Pioneer heritage activities displayed on island

PARKERSBURG – Smelling the burnt wood from a cooking fire and hearing the “tink” of metal on metal as a blacksmith worked brought history to life Saturday on Blennerhassett Island Historical State Park for Beckley resident Denae Moore.

“We’ve read about stuff like this (in social studies), but to be up close and personal … it’s amazing,” she said.

Moore came to the island Saturday with her parents as part of a Father’s Day gift for dad, Levi, who said he’s been wanting to visit the island since he was a little boy. They got a bonus as Saturday was the first installment of Pioneer Heritage Days, in which volunteers demonstrated crafts from a bygone era.

“This is great,” Levi Moore said as he watched Walker resident Earl Hunt and his son Jacob craft a courting candle with blacksmith equipment, while Hunt’s wife and daughters taught children how to make candles. “I love period pieces and actors, especially for the kids, so they can get a better sense of the things they were doing.”

Pioneer Heritage Days is an attempt to draw more people to the island by offering additional activities, said Pam Salisbury, activities coordinator for Blennerhassett Island Historical State Park.

“It’s a pilot program hoping, with the long-term goal, that we would have more artisans or craftspeople on the island on a regular basis,” she said.

Demonstrations will continue today, and another Pioneer Heritage Days event is planned for Aug. 2-3.

The Hunts will be back then.

“People like this help preserve the history and how things were done,” said park Superintendent Matt Baker. “A lot of that gets lost in the modern age.”

For the Hunt family, it’s a labor of love.

“(We’re) trying to show what the heritage used to be, the way they would have lived back then,” Earl Hunt said. “Back then, it wasn’t run to Wal-mart to get your candles. If you wanted them this week, you better make them now.”

Hunt’s daughter Cheyenne guided kids through the process of dipping a wick in wax, then cooling it in water before placing it in the wax again, slowly building up a candle. Along the way, she threw in historical tidbits for the youngsters.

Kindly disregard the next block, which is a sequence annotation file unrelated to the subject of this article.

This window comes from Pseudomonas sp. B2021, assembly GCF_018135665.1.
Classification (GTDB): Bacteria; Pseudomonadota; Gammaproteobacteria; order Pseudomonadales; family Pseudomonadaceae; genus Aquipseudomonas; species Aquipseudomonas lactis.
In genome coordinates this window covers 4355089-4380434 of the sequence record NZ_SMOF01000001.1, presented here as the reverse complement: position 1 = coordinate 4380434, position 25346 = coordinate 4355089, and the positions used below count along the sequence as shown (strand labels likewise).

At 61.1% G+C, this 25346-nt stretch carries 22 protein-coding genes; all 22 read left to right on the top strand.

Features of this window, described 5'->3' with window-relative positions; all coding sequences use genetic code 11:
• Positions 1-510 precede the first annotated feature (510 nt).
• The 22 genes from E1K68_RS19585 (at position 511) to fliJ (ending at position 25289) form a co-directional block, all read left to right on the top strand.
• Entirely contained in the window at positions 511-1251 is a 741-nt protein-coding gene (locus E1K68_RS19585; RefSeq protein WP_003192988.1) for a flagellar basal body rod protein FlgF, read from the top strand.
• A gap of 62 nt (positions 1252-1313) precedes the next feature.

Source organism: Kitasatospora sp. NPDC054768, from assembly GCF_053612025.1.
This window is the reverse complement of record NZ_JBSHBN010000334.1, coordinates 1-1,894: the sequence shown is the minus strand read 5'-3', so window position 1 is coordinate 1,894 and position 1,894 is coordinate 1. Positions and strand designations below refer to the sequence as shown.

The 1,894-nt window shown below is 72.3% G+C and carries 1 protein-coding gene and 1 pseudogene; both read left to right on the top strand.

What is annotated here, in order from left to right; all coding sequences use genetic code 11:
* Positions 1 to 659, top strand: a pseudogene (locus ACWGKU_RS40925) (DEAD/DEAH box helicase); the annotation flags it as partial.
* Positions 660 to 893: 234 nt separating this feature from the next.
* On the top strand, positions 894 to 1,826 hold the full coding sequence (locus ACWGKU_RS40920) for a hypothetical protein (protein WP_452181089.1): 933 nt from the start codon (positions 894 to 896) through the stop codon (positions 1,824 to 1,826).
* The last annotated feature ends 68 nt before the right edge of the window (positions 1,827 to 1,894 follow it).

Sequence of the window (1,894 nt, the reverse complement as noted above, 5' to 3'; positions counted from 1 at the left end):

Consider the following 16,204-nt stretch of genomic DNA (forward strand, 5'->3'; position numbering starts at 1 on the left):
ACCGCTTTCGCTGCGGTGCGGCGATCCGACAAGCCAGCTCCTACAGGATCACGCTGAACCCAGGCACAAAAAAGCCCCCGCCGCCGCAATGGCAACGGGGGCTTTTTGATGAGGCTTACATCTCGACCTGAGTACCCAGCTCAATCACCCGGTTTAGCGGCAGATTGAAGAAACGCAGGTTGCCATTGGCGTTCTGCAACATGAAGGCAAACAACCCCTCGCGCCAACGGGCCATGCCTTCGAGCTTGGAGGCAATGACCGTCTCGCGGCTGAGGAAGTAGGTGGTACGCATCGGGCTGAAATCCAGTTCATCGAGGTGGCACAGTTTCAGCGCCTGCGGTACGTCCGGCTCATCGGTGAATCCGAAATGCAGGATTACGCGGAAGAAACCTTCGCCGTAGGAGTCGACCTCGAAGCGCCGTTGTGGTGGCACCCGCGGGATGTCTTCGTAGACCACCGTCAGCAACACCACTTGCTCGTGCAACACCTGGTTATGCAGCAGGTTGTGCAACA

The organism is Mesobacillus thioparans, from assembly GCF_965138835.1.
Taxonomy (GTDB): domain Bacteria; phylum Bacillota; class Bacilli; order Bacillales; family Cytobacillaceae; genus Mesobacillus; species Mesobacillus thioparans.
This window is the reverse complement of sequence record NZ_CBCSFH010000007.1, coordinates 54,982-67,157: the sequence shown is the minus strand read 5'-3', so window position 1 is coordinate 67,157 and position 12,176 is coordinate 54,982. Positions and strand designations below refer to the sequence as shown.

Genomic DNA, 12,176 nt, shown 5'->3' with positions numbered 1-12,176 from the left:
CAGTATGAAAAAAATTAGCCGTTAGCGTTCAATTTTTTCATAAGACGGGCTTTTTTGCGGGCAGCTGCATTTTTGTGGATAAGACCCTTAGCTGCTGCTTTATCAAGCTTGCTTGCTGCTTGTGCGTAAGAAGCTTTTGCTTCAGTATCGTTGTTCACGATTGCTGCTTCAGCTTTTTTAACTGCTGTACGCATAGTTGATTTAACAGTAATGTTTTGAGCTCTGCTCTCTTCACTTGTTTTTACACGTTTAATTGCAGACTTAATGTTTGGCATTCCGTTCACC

After learning Ashville, Ohio, resident Kaitlyn Stupski was 11, she told her what kids her age might have been doing in the pioneer era.

“You could start to be a blacksmith apprentice if you were a boy,” Cheyenne Hunt said. “And you would have to be an apprentice for seven years before you could even … pick up a tool and bend your own metal.”

Jacob Hunt was filling the apprentice role for his father, while Earl Hunt’s wife, Mary Ellen, helped with candles and their other daughter, Emma, assisted family friend Catherine Sams in preparing 19th century food over a fire. Many of them wore period-accurate clothing.

“I just like seeing what my ancestors went through, just for a day, then going back, taking a hot shower and sleeping on my nice mattress,” Cheyenne Hunt said.

But on Saturday night, the family and Sams camped on the island. They’ll resume demonstrations from noon to 2:30 p.m. today.

The pioneer activities got positive reviews from children and adults alike on Saturday.

“I love it, love history,” said Tom Bain, a former Wirt County resident now living in Delaware. “I’m always interested in the traditional living and old skills.”

His grandchildren, Ciana, 7, and Kevion Parks-McLean, 3, enjoyed making candles.

“It was like really actually cool because they said they didn’t have electricity back then,” Ciana said.

Earl Hunt and Salisbury said they would like to see even more participants in August. They’re looking for artisans like potters, soapmakers, leather-workers, coppersmiths, coopers and folk musicians or instrument makers.

Interested parties can contact the Blennerhassett Museum of Regional History at 304-420-4800.